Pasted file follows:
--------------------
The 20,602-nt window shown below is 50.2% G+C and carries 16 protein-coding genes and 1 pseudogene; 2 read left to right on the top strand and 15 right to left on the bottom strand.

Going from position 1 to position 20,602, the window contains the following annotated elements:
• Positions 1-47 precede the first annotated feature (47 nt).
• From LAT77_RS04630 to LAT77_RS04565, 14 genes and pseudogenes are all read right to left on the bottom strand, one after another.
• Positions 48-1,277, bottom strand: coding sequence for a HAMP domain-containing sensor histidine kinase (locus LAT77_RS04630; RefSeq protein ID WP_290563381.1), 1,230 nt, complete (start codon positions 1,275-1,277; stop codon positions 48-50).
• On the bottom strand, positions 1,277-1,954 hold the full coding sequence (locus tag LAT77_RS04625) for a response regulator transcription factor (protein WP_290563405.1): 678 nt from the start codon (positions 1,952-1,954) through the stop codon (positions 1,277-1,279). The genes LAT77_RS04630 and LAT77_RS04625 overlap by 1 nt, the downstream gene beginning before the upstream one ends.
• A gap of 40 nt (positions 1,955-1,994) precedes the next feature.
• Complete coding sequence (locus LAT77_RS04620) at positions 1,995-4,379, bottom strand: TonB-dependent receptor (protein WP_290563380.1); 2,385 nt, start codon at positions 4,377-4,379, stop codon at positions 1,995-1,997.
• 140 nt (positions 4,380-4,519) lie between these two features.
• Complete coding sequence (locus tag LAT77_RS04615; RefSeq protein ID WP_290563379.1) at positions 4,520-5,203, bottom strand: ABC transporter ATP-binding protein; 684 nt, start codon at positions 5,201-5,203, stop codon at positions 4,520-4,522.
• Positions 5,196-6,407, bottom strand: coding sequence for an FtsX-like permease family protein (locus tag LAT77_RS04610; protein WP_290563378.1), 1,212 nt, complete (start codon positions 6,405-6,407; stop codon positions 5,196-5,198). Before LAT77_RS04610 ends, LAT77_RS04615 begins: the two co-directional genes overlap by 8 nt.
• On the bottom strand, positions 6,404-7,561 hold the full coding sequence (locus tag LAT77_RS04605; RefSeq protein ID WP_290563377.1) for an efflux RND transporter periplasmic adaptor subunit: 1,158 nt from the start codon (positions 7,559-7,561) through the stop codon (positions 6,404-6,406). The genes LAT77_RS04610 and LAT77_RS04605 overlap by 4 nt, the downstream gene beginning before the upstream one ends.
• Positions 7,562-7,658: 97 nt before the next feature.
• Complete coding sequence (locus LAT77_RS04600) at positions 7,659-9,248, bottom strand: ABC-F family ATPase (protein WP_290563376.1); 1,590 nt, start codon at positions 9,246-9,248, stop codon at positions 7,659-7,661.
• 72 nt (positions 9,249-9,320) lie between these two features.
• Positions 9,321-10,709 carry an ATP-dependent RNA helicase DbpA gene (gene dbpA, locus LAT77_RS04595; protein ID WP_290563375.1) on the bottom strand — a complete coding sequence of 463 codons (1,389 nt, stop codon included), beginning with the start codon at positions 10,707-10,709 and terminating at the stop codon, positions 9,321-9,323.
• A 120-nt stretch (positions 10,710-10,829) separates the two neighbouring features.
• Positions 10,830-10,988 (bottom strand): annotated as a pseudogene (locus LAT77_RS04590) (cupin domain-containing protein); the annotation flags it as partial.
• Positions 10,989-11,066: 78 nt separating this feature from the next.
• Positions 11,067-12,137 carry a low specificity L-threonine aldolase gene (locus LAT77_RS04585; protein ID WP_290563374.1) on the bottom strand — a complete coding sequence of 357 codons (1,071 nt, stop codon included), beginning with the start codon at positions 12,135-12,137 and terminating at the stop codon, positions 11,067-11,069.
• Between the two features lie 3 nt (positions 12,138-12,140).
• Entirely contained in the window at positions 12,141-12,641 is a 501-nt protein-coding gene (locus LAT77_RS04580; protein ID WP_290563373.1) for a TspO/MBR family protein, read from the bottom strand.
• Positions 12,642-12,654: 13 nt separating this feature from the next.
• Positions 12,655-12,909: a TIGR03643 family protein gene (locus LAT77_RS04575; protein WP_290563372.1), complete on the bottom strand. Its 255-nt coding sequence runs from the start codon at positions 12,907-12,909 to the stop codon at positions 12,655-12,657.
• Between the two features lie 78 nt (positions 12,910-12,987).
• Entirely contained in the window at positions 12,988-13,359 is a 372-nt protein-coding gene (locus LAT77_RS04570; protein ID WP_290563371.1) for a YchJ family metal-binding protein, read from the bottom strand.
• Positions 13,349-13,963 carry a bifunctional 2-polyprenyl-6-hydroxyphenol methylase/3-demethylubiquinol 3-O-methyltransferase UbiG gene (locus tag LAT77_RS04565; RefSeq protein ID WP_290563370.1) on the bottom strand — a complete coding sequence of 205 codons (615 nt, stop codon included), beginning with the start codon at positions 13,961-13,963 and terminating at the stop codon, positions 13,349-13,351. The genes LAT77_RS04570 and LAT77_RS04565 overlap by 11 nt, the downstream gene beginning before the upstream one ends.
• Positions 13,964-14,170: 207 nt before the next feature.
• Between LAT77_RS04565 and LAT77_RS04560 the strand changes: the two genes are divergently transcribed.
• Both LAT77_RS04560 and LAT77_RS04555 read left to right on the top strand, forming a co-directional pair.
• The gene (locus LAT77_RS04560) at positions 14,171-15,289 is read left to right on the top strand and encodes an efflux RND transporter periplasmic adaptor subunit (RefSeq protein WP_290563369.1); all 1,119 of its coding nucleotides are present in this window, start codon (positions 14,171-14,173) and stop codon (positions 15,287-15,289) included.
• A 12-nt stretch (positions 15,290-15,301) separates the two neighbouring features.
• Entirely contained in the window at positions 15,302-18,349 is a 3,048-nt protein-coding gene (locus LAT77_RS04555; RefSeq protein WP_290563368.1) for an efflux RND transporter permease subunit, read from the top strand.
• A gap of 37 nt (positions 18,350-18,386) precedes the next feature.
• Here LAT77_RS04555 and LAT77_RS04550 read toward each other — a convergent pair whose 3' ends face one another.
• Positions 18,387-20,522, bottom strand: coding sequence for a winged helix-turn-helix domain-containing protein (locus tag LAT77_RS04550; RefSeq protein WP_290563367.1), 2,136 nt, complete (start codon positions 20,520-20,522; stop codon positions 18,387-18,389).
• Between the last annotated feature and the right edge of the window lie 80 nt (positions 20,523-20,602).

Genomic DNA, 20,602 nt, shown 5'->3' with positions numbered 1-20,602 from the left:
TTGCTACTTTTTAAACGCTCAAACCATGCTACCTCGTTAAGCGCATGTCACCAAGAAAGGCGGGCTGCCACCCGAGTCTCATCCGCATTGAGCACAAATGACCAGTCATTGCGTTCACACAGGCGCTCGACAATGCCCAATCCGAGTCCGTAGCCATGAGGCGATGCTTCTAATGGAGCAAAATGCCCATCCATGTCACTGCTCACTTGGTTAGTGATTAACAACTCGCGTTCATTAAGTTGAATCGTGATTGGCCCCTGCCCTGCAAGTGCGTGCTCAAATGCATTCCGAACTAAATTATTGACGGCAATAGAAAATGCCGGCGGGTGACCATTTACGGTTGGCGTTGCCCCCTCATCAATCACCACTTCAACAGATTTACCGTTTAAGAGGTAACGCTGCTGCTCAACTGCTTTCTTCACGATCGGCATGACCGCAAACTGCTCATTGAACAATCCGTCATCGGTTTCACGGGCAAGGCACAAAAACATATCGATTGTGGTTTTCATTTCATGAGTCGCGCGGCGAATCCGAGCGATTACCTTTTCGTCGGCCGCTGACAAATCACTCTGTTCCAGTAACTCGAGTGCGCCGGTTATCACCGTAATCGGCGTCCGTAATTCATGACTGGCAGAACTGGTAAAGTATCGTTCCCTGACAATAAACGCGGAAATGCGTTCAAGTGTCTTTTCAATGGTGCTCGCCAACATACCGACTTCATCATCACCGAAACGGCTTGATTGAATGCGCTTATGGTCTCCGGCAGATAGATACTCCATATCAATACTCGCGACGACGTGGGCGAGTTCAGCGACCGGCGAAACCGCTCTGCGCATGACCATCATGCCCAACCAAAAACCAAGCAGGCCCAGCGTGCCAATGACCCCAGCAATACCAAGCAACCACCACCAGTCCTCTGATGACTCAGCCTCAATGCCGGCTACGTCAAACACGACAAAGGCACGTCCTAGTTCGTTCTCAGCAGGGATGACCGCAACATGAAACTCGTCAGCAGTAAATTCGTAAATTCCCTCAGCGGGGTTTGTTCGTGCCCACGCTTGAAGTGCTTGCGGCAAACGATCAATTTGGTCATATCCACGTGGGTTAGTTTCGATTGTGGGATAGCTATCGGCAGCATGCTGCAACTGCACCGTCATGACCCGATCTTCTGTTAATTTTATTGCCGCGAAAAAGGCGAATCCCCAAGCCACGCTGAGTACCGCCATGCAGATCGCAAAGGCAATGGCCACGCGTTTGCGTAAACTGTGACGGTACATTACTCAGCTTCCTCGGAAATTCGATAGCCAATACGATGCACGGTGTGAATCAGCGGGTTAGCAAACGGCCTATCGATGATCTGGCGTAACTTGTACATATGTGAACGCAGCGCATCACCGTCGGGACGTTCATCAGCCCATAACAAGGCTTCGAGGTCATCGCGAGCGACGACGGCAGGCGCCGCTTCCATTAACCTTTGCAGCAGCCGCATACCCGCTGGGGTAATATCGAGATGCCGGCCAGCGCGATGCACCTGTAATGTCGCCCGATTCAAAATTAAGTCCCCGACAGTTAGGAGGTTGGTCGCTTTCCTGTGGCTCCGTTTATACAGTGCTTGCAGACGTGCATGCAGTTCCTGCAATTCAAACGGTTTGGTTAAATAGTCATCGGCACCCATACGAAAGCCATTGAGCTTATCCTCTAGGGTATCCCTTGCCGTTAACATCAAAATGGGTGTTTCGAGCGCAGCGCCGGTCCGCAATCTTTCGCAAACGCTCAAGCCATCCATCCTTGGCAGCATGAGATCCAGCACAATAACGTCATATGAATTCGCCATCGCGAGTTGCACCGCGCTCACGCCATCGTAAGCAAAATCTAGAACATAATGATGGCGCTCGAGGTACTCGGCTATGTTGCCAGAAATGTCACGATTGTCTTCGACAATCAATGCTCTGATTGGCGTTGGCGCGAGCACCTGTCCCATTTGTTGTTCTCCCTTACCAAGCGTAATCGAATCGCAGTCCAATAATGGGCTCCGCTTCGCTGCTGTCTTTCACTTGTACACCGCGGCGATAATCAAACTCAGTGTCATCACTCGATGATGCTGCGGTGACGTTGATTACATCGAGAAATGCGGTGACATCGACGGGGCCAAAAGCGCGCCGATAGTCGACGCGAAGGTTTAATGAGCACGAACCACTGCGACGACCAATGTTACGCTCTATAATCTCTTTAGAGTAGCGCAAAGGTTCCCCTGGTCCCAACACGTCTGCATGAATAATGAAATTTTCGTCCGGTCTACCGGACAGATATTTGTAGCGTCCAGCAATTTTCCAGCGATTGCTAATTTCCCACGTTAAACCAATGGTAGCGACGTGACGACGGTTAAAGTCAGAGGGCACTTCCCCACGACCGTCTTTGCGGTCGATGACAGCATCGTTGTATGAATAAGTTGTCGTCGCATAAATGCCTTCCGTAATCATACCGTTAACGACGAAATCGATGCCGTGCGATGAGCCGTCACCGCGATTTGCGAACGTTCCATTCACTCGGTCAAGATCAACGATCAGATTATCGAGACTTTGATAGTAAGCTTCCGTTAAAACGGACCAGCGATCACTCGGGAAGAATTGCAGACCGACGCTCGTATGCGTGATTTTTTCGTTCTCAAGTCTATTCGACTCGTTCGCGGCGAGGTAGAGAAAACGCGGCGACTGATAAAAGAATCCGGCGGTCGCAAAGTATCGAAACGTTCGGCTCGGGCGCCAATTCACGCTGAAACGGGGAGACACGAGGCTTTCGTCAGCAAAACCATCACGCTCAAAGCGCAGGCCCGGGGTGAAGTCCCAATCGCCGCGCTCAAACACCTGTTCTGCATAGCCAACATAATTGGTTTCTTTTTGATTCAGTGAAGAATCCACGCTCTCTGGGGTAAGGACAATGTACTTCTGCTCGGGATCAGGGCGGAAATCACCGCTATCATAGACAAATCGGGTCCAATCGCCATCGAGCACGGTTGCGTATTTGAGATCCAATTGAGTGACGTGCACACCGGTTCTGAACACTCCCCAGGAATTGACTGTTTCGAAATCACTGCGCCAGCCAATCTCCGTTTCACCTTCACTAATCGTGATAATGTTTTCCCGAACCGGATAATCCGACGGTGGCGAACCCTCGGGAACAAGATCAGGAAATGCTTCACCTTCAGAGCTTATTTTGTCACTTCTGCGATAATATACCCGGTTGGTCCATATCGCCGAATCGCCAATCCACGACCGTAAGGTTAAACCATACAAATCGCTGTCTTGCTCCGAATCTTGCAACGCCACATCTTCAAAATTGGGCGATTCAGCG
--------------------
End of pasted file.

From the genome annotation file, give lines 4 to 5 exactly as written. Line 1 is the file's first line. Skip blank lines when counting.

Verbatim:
• From LAT77_RS04630 to LAT77_RS04565, 14 genes and pseudogenes are all read right to left on the bottom strand, one after another.
• Positions 48-1,277, bottom strand: coding sequence for a HAMP domain-containing sensor histidine kinase (locus LAT77_RS04630; RefSeq protein ID WP_290563381.1), 1,230 nt, complete (start codon positions 1,275-1,277; stop codon positions 48-50).